Back in March, Vogue pointed out that the hottest accessory of 2019 was not a fanny pack, nor three oranges in a mesh bag, but, in fact, a book. Bella Hadid was reading one (The Outsider by Stephen King), as was her sister, Gigi Hadid (The Stranger by Albert Camus). One month later, Emily Ratajkowski discovered author Sally Rooney. And on Tuesday, the trend was confirmed when Chanel made the backdrop for its fall 2019 haute couture show in a library, with models wearing reading glasses.
This was Virginie Viard’s debut Chanel haute couture show since taking over the historic house from Karl Lagerfeld, who passed away in February. Lagerfeld was known for being an avid reader who wanted nothing more than a bed, a desk, and “books and books and books to read.” He reportedly kept more than 100,000 in a special-built library at his home in Biarritz. In that way, the show was yet another tribute to the late designer. However, Viard told Vogue that she was inspired specifically by the library in Gabrielle Chanel’s daytime apartment (she slept next door at the Ritz) and by Galignani, Lagerfeld’s favorite Paris bookstore.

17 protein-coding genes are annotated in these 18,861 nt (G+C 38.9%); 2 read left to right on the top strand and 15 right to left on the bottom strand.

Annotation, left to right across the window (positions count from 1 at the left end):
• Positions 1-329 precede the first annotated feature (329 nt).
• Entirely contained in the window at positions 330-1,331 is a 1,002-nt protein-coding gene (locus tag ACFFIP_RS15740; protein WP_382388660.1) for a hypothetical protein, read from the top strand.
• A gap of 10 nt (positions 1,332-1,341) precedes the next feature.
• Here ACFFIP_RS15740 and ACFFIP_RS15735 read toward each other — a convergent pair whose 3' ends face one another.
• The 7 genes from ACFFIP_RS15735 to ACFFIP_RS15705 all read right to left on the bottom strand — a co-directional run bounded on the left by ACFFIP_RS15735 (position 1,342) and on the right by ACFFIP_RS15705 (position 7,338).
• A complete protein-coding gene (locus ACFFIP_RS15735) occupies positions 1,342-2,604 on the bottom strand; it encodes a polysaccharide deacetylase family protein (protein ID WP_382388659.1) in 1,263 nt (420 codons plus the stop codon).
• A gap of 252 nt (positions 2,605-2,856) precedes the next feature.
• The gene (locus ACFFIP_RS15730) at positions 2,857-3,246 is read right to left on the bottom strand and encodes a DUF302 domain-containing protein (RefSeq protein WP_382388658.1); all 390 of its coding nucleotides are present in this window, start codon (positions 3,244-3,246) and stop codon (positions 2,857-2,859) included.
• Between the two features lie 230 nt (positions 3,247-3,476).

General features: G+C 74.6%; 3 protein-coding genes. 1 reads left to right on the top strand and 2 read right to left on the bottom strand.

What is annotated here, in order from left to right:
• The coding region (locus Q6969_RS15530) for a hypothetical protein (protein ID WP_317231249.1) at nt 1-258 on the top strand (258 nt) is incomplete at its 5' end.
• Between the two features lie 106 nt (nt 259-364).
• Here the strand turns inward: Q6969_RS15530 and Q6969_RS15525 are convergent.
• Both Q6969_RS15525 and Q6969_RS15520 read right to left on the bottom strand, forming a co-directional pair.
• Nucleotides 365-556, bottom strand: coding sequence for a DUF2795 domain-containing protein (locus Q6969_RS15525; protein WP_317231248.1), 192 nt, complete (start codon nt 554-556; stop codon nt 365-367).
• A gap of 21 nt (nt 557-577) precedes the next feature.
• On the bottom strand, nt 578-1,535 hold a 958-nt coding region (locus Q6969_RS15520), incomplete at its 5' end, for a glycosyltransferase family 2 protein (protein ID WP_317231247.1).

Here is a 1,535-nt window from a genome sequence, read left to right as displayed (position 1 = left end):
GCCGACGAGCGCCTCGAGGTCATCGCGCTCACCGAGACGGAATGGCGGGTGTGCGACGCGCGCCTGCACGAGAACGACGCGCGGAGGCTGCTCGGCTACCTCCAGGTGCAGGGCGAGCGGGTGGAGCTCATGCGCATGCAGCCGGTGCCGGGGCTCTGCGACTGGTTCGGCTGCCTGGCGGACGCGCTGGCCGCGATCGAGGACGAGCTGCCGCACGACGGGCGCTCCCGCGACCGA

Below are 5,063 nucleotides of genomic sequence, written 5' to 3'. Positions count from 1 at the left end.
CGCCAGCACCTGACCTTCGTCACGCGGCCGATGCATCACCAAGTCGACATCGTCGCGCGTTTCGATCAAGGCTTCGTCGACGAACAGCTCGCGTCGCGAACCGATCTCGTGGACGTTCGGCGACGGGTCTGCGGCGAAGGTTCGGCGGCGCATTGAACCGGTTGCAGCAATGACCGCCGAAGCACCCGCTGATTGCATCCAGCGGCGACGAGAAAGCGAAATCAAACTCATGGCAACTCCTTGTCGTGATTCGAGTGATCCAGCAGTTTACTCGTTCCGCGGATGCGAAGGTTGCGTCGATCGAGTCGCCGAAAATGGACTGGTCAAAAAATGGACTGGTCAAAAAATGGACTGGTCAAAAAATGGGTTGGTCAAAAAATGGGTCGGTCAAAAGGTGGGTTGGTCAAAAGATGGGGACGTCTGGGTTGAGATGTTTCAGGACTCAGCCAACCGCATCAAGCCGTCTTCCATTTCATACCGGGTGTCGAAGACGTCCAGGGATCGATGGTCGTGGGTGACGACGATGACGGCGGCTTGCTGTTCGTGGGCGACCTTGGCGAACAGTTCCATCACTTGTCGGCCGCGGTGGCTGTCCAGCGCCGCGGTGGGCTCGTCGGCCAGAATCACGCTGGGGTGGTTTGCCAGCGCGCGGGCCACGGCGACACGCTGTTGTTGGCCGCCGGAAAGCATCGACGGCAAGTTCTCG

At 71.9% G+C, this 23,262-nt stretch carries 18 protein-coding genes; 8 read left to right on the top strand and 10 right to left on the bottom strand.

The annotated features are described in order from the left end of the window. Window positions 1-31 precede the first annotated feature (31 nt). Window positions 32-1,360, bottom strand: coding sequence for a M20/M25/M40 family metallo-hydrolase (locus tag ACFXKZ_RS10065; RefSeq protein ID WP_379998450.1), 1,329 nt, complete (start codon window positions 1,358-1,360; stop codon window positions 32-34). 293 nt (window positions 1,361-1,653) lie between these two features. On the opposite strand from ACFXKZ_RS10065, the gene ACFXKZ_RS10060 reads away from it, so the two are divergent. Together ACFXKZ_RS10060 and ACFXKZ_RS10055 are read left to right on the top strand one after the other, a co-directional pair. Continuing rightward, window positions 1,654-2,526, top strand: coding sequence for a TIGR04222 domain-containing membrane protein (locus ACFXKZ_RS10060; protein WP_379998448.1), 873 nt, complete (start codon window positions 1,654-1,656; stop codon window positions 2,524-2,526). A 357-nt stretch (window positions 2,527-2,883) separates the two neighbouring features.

Lagerfeld’s couture shows were quieter than his ready-to-wear productions, which often had elaborate sets resembling supermarkets, waterfalls, merry-go-rounds, and even spaceships. He let the inherent beauty of couture speak for itself, although he still picked dramatic settings like Italian villas and magnificent gardens. By comparison, Viard’s choice to show in a library marked a shift in tone to a quieter, more intimate kind of fashion. Literally, the soundtrack was meant to be “more casual,” according to Michel Gaubert, with lyrics including “I just want to be a woman.”
The collection was equally no-fuss, with clean lines, casual silhouettes (like a zip-up bomber jacket worn over a short dress), and soft fabrics, like velvet. Models looked comfortable, with minimal makeup behind their rimmed glasses and simple flats on their feet. Instead of Lagerfeld’s usual POP! and POW! the clothes let out a demure whisper, like any good librarian.
In his Vogue review, Hamish Bowles called the collection almost “anti fashion,” or at least antithetical to the kind of fashion that Lagerfeld invented. It seems we’re entering an era of quiet minimalism, instead, where good style is lovely, not “lit.”